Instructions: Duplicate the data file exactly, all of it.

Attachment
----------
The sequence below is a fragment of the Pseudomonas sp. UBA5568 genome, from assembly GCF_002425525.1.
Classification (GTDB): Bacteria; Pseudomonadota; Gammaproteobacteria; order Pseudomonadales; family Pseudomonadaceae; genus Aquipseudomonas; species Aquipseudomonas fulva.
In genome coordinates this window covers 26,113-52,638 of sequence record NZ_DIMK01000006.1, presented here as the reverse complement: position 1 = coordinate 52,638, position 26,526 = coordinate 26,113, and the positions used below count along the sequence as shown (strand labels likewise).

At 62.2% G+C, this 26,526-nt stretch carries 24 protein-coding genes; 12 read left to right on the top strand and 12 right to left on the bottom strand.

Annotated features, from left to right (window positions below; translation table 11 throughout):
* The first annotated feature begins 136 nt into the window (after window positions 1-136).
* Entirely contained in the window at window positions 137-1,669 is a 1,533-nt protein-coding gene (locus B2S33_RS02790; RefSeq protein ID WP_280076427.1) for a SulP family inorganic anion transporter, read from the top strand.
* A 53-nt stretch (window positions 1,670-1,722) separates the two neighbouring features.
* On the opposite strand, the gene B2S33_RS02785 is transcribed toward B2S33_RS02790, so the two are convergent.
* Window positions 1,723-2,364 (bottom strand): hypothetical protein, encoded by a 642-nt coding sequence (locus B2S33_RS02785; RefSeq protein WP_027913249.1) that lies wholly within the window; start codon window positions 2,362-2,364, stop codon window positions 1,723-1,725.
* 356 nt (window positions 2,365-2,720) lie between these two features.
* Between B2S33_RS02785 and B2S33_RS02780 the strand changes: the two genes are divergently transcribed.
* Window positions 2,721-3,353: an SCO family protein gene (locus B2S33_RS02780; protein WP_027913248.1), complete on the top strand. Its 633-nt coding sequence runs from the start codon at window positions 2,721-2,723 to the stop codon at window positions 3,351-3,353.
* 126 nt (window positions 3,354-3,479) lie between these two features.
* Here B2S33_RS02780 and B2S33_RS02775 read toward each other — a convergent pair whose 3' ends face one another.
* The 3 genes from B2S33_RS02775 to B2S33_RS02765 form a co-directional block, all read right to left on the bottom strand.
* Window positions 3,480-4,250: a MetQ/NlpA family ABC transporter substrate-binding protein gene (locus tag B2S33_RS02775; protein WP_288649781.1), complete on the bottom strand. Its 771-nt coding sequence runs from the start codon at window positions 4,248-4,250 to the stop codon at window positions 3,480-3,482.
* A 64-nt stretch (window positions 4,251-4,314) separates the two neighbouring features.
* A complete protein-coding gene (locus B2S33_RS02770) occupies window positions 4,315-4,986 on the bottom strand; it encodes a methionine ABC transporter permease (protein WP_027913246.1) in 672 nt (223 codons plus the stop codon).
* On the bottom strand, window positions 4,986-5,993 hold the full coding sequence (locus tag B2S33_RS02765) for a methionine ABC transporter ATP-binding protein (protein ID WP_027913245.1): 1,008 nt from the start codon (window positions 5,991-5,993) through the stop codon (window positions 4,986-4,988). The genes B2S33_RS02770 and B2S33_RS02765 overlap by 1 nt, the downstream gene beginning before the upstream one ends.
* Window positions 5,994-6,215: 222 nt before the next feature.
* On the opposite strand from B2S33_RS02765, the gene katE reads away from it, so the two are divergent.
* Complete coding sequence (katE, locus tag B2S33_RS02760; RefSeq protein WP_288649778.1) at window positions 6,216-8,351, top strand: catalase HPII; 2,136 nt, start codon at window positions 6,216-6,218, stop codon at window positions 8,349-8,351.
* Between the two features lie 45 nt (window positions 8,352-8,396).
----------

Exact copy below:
The sequence below is a fragment of the Pseudomonas sp. UBA5568 genome, from assembly GCF_002425525.1.
Classification (GTDB): Bacteria; Pseudomonadota; Gammaproteobacteria; order Pseudomonadales; family Pseudomonadaceae; genus Aquipseudomonas; species Aquipseudomonas fulva.
In genome coordinates this window covers 26,113-52,638 of sequence record NZ_DIMK01000006.1, presented here as the reverse complement: position 1 = coordinate 52,638, position 26,526 = coordinate 26,113, and the positions used below count along the sequence as shown (strand labels likewise).

At 62.2% G+C, this 26,526-nt stretch carries 24 protein-coding genes; 12 read left to right on the top strand and 12 right to left on the bottom strand.

Annotated features, from left to right (window positions below; translation table 11 throughout):
* The first annotated feature begins 136 nt into the window (after window positions 1-136).
* Entirely contained in the window at window positions 137-1,669 is a 1,533-nt protein-coding gene (locus B2S33_RS02790; RefSeq protein ID WP_280076427.1) for a SulP family inorganic anion transporter, read from the top strand.
* A 53-nt stretch (window positions 1,670-1,722) separates the two neighbouring features.
* On the opposite strand, the gene B2S33_RS02785 is transcribed toward B2S33_RS02790, so the two are convergent.
* Window positions 1,723-2,364 (bottom strand): hypothetical protein, encoded by a 642-nt coding sequence (locus B2S33_RS02785; RefSeq protein WP_027913249.1) that lies wholly within the window; start codon window positions 2,362-2,364, stop codon window positions 1,723-1,725.
* 356 nt (window positions 2,365-2,720) lie between these two features.
* Between B2S33_RS02785 and B2S33_RS02780 the strand changes: the two genes are divergently transcribed.
* Window positions 2,721-3,353: an SCO family protein gene (locus B2S33_RS02780; protein WP_027913248.1), complete on the top strand. Its 633-nt coding sequence runs from the start codon at window positions 2,721-2,723 to the stop codon at window positions 3,351-3,353.
* 126 nt (window positions 3,354-3,479) lie between these two features.
* Here B2S33_RS02780 and B2S33_RS02775 read toward each other — a convergent pair whose 3' ends face one another.
* The 3 genes from B2S33_RS02775 to B2S33_RS02765 form a co-directional block, all read right to left on the bottom strand.
* Window positions 3,480-4,250: a MetQ/NlpA family ABC transporter substrate-binding protein gene (locus tag B2S33_RS02775; protein WP_288649781.1), complete on the bottom strand. Its 771-nt coding sequence runs from the start codon at window positions 4,248-4,250 to the stop codon at window positions 3,480-3,482.
* A 64-nt stretch (window positions 4,251-4,314) separates the two neighbouring features.
* A complete protein-coding gene (locus B2S33_RS02770) occupies window positions 4,315-4,986 on the bottom strand; it encodes a methionine ABC transporter permease (protein WP_027913246.1) in 672 nt (223 codons plus the stop codon).
* On the bottom strand, window positions 4,986-5,993 hold the full coding sequence (locus tag B2S33_RS02765) for a methionine ABC transporter ATP-binding protein (protein ID WP_027913245.1): 1,008 nt from the start codon (window positions 5,991-5,993) through the stop codon (window positions 4,986-4,988). The genes B2S33_RS02770 and B2S33_RS02765 overlap by 1 nt, the downstream gene beginning before the upstream one ends.
* Window positions 5,994-6,215: 222 nt before the next feature.
* On the opposite strand from B2S33_RS02765, the gene katE reads away from it, so the two are divergent.
* Complete coding sequence (katE, locus tag B2S33_RS02760; RefSeq protein WP_288649778.1) at window positions 6,216-8,351, top strand: catalase HPII; 2,136 nt, start codon at window positions 6,216-6,218, stop codon at window positions 8,349-8,351.
* Between the two features lie 45 nt (window positions 8,352-8,396).